Don't fall in love with a walleye fly

By Chris Wood

Do not fall in love with a walleye fly–at least not in Ontario because here there be monsters. Northern pike, with scores of needle-sharp teeth are a toothy circumpolar fish that occupy habitat from Siberia to Alaska to Wisconsin, and in Canada share much of the range of walleye. A pike’s teeth point toward its gullet, so the more its prey struggle, the closer to its death it comes.

I learned this the hard way on my first day at a remote lake in Canada. I tied a fly on a #4 hook with a white body, white marabou tail, and a collar topped with a menacing looking red and black bead head. I will not lie. I thought that fly my coolest. Ever. On my first cast, I felt a tug, set; and then, nothing. On another cast, I put my fly in the water to strip line from my reel, only to have a pike swim along and break it off.

So began a pattern. Keith Curley, our Vice President for Eastern Conservation, and I fished all day, and then tied at night; trying to determine 1) how to avoid the pike (except when we wanted to catch them) and 2) how to catch walleye on a fly.

The water quality in our wilderness lake was very clear, so I used a six foot 1-2x leader; and 2x doesn’t leave a lot of room for error with the “wolves of the lake” swimming around. We never completely figured out how to avoid the pike, although we did find that a slower retrieve, while not fool-proof, was effective at both avoiding pike and catching walleye. The most effective strategy was to use full-sink line with a 7-weight rod, cast downwind, and allow the motion of the boat to carry you and your fly; and then to almost jig your fly back.

I imitated Mike Dombeck, a walleye whisperer who guided for 11 years before he led both the Bureau of Land Management and the US Forest Service. While spin-fishing, he is a man of constant small motions as he jigs. So, I learned to lower my rod tip near the water, and then jig it six inches upwind two or three times, and then take up the slack created by the jigging motion while lowering my rod to the water again.

It is very important to stay in constant contact with your fly, as the walleye has a gentle bite. If you ask yourself “is that a bite, bottom, or weed?” Set the hook, it is just as likely a walleye.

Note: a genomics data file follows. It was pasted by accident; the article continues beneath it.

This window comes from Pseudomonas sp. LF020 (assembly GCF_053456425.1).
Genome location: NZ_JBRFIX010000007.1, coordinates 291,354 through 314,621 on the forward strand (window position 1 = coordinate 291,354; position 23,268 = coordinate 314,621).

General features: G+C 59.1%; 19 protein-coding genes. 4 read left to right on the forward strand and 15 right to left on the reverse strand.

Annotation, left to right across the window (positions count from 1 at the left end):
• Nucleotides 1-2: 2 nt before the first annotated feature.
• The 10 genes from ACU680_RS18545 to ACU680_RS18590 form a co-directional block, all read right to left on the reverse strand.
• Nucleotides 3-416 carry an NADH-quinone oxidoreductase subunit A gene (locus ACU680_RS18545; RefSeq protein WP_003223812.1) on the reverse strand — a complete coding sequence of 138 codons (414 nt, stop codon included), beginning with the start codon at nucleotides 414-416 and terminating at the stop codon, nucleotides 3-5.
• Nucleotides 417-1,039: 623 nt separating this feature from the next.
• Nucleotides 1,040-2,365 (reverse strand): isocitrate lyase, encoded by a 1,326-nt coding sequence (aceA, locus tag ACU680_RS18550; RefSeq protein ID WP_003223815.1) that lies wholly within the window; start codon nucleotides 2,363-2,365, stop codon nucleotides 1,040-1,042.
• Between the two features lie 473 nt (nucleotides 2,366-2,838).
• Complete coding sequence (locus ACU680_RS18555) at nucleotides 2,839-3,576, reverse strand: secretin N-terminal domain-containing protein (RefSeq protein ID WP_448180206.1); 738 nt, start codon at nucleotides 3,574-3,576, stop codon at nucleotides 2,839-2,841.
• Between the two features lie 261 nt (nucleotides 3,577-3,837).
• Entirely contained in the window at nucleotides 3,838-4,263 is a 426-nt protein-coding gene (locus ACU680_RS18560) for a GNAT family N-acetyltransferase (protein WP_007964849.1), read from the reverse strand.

I spent many evenings tying flies in anticipation of the trip. By the fourth day of fishing, we ran out of hooks and bead heads. I started pulling the tails of those home-tied flies with pliers, and cutting their bodies with a sharp knife.

We decided that brighter patterns worked in deeper water and on dark, windy, or stormy days while darker patterns worked better in shallow water and on bright days. We also found that an extra long marabou or rabbit fur tail along with a weighted head best stimulated the jigging motion to which walleye, crappie, and other fish are attracted.

By the end of the trip, the flies were fishing as well as the twister tails, and almost as well as the bait. On the last day, I fished a zonker-like streamer made of yellowish barred rabbit strip tail that imitated the very small yellow perch that seem to be the prey base for both the pike and walleye. That fly caught a passel of walleye, and survived landing six pike. It did not survive the seventh.

I looked at the cleanly cut line and realized that whether you target trout, walleye, pike, or even bluegill, fishing is the same the world-over. It is about spending time with friends (or alone) in beautiful places, learning, and learning to slow down and trying to figure out, and then appreciate, the wonder of nature.

Chris Wood is the president and CEO of Trout Unlimited. He lives in Washington, D.C., and works from TU’s Arlington, Va., headquarters.

By Chris Wood. Chris has worked at TU for 22 years, and is not the best angler, but he is among the most earnest.